In an effort to shine a brighter spotlight on Washington high school basketball players, we are introducing our first-ever SBLive Boys Basketball Recruiting Rankings.
Our rankings are compiled by SBLive Basketball Analyst Dan Dickau based on observations and conversations with an extensive network of coaching and media sources across the country. The players have been evaluated through a college recruiting lens and analyzed in four categories: athleticism, ball skills, basketball IQ and upside.
Over the next few weeks we will roll out our Top 25 players in Washington, starting with No. 25 Omari Maulana. Here’s a closer look at the Life Christian Academy point guard:
🏀 SBLIVE WA RANKING: NO. 25 🏀
➡️ HEIGHT: 6-FOOT-1
➡️ WEIGHT: 190 POUNDS
➡️ POSITION: POINT GUARD
➡️ CLASS: 2021
➡️ 2019-20 STATS: 23 PPG. 4.2 RPG, 3.6 APG
➡️ HIGH SCHOOL: LIFE CHRISTIAN ACADEMY (TACOMA)
➡️ HIGH SCHOOL COACH: CHARLES SIMMONS JR.
➡️ CLUB TEAM: WASHINGTON SUPREME
➡️ TWITTER: @omarimaulana
ATHLETICISM: Maulana has good size, length and athleticism for a point guard. This will help him translate well to the college level in addition to his strength which has allowed him to play bully ball at the point against many small school guards. Defensively he can be great because of this.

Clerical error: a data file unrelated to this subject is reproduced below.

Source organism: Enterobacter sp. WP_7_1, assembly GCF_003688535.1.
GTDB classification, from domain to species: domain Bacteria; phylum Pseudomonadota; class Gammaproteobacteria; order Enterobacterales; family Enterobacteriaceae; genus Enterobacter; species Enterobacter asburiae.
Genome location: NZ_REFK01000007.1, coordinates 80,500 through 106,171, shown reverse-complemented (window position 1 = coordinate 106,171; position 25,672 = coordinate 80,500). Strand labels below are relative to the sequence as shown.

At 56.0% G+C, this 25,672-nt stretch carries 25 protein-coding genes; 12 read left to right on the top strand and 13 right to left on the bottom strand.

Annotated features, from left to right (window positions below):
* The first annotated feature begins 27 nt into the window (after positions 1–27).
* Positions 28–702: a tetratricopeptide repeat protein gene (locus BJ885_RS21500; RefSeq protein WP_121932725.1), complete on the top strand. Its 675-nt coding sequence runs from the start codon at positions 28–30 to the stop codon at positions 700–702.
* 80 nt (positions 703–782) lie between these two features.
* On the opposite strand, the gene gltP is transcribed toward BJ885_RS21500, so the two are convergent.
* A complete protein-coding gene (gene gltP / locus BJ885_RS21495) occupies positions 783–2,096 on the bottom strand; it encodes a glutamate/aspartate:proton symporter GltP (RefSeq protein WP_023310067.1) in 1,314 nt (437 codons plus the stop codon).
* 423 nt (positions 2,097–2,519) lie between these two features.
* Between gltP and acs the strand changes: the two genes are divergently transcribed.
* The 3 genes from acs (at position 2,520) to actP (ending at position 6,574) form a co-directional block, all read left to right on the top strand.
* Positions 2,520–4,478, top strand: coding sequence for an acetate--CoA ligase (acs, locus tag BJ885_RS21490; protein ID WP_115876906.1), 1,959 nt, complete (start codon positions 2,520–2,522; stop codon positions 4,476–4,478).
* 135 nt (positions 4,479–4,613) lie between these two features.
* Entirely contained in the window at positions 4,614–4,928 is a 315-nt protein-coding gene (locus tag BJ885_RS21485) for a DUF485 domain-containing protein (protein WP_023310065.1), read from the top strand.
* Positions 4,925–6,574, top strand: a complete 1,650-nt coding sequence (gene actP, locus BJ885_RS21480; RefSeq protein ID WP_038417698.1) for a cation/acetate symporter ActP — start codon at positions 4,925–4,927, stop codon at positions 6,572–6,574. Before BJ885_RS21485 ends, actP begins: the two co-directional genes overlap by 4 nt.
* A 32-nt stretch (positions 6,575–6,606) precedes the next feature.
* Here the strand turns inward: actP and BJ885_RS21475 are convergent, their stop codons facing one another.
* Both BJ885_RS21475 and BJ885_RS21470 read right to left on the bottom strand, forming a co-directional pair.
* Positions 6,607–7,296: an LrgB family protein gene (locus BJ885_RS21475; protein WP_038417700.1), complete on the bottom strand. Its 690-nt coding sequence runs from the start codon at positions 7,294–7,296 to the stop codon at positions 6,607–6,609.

BALL SKILLS: Maulana has a tight handle that allows him to aggressively push the ball in transition. Where he needs to improve is not over-dribbling and getting himself stuck. He has shown himself to be a willing passer but at this point is more of a “setup” point guard than a “creating for others” point guard. His jump shot is solid but needs more consistency and reps which is often the case with athletic point guards at this stage.
BASKETBALL IQ: As with many young point guards, Maulana’s basketball IQ is a work in progress. There are days it clicks and others where it doesn’t. He has shown flashes of making the right reads. If he can consistently make the correct reads in pick and roll situations this will determine the level of college he can play at and the success he will have. As with point guards at most levels they must be an extension of the coach and his IQ will need to be brought out by the coach.
UPSIDE: Maulana is hard to peg because there is a ton of upside, but so much of it will come down to the little things. The footwork and consistency of his jumper as well as making the right reads in pick and roll and drive and kick situations will be paramount to his development and be something a college coach feels he can develop.
What will allow him time to make these improvements are his athleticism and aggressiveness. Those are two things that can’t be taught. If he puts it all together Maulana is a solid Division II prospect.
NO. 24: KELSON GEBBERS, BREWSTER
NO. 23: TYCE PAULSEN, CURTIS
NO. 22: GAVIN MARRS, ELLENSBURG
NO. 21: COBI CAMPBELL, PUYALLUP
NO. 20: TYLER BILODEAU, KAMIAKIN
NO: 19: COOPER CHURCH, TAHOMA